I later ran back to the cliff point, and there out at sea was the thunder child under a beautiful spread of sail heading away towards the north, suddenly a double puff of smoke appeared at her stern followed a second later by a pair of gun reports, coming round the coast were a pair of Danish Brigs. Thunder child was too far ahead for the, to catch her and sailing before the wind. I noticed the large red flag sailing above the tricolour before they vanished in the gun smoke that followed the ship out towards the distant horizon.

Your ever loving brother.

A Tale of Gratitude

A gentleman walks through the dank and squalid backstreets of a once flourishing Fort Royal. The recently ended war has taken its toll. Prices are sky high and everywhere men, women and children are cowering in doorways holding out their hands, palms skyward. The gentleman has a brisk pace, confident in his stride as he walks towards the docks. His long foul weather cloak open, streams behind him and his sword, an expensive gift from an old friend swings at his side.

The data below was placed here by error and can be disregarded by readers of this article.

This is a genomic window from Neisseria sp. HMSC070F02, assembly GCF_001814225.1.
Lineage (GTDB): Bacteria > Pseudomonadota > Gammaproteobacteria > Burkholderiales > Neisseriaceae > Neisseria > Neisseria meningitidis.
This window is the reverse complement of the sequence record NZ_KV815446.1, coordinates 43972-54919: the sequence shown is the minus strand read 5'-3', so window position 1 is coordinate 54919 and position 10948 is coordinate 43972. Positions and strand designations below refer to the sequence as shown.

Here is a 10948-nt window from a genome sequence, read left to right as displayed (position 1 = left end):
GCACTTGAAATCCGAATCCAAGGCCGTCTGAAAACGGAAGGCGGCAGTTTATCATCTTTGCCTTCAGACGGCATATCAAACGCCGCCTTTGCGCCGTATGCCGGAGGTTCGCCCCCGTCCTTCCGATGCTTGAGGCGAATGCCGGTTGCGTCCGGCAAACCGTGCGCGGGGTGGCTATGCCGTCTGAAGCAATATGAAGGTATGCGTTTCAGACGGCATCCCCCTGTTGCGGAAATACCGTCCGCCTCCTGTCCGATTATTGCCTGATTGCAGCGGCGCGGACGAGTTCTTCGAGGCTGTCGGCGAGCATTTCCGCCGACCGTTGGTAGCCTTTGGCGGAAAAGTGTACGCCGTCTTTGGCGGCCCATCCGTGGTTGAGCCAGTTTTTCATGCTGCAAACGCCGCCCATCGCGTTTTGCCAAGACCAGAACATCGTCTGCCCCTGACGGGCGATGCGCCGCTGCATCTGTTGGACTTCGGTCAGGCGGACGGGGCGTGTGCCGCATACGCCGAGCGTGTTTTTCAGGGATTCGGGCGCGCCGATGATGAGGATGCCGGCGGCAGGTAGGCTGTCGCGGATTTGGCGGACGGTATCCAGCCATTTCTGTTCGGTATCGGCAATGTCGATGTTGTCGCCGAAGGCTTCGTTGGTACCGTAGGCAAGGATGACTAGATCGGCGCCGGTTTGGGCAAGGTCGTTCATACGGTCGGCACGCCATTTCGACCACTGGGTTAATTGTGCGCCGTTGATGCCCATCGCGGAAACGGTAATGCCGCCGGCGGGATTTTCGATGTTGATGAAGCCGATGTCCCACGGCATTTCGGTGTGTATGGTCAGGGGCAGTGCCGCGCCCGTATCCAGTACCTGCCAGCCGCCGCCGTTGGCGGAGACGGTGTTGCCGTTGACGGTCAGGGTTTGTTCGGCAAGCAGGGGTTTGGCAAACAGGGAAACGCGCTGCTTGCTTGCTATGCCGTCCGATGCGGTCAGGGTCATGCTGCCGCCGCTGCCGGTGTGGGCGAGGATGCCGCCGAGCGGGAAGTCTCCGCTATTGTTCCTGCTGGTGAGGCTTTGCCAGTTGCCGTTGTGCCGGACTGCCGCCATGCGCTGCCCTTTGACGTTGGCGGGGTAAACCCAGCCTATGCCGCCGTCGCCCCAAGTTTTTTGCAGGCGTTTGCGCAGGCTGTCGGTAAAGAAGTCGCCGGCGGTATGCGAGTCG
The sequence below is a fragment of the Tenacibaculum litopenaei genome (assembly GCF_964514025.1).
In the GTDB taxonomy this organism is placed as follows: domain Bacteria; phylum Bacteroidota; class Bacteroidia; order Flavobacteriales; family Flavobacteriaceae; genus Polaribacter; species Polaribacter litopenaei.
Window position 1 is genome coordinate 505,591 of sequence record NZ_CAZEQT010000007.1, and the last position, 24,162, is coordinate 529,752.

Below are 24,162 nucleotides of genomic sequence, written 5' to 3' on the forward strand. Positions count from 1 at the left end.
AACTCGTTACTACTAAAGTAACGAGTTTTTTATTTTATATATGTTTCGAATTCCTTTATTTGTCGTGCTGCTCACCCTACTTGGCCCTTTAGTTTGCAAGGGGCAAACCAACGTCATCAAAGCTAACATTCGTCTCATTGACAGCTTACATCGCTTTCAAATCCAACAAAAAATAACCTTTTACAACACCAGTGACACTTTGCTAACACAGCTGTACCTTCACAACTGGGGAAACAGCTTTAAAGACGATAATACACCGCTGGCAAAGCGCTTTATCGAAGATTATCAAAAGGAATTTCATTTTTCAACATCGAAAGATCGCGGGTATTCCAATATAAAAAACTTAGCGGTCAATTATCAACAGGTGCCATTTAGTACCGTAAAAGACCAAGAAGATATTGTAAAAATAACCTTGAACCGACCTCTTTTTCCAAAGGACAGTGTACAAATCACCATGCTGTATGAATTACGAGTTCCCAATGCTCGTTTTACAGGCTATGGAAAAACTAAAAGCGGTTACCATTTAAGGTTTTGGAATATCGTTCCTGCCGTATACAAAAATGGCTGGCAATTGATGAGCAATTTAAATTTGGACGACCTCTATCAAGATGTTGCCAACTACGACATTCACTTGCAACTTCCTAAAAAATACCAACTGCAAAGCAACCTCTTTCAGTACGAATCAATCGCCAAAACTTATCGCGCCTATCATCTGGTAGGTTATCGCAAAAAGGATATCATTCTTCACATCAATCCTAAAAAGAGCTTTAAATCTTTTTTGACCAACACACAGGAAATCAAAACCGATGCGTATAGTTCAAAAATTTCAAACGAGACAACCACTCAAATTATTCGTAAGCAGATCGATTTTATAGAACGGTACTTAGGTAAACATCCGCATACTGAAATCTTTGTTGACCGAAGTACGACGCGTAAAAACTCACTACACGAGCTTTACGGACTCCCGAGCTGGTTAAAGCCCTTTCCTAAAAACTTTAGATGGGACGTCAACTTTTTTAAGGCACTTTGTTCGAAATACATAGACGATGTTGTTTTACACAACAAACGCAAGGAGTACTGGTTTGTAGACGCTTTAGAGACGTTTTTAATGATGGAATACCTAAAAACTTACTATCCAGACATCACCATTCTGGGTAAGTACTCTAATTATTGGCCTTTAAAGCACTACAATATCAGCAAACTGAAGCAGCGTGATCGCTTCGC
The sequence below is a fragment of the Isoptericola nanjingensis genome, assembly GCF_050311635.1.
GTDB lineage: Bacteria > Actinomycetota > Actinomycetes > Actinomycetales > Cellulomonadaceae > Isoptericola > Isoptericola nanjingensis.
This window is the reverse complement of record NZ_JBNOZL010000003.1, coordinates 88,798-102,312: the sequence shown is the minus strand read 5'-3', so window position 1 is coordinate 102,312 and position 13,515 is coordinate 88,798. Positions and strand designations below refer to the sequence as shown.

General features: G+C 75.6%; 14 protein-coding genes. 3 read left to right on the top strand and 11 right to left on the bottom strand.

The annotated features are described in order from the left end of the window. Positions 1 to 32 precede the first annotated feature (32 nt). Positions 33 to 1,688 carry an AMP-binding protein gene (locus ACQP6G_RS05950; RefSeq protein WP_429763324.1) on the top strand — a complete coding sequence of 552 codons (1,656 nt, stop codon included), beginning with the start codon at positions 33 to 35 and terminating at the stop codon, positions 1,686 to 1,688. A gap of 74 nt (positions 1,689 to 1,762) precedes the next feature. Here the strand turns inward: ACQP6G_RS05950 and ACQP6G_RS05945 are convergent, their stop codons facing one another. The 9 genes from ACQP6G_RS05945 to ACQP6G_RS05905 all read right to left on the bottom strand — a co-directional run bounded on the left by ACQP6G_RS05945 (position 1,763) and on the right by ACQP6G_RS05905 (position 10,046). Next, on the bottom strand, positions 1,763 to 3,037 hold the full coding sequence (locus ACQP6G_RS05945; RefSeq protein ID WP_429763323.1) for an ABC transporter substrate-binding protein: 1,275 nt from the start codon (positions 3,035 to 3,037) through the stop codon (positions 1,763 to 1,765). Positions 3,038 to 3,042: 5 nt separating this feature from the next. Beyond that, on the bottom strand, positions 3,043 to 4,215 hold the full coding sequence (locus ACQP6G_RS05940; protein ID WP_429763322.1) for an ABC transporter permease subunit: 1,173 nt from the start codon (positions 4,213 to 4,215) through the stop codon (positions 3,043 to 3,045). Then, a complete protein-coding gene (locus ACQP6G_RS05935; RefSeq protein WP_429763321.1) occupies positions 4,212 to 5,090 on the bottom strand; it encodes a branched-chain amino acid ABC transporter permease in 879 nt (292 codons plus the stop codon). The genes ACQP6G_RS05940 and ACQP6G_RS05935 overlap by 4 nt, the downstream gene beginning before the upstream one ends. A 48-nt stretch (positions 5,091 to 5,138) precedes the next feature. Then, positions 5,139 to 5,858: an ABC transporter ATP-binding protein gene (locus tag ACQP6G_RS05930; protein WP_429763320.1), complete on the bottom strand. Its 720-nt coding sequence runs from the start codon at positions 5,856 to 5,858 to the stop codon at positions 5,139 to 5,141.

He stops to regard a young homeless, coughing woman with a young child. Both with sallow pinched skin and sunken eyes. He kneels in front of them taking a large handful of bread from his pocket and hands it to the woman. He then takes a juicy ripe apple and hands it to the child. The woman's eyes start to sparkle with tears. 'God bless you monsieur', she says, 'Merci'. The gentlemen stands up straight, 'thank Les Abaissé madam'. He bends back down handing her a red arm band before standing and smiling. He tips his hat before turning to stride off towards the cutter that would transport him to his warship and the long voyage into dangerous waters, leaving the young woman with a confused look on her face but admiring the bright red arm band now worn on her upper arm. She notices others in the street with the same article of clothing. A smile spreads across her face.

Battle of the Masts

Skirmish at La Mona (The battle of Masts)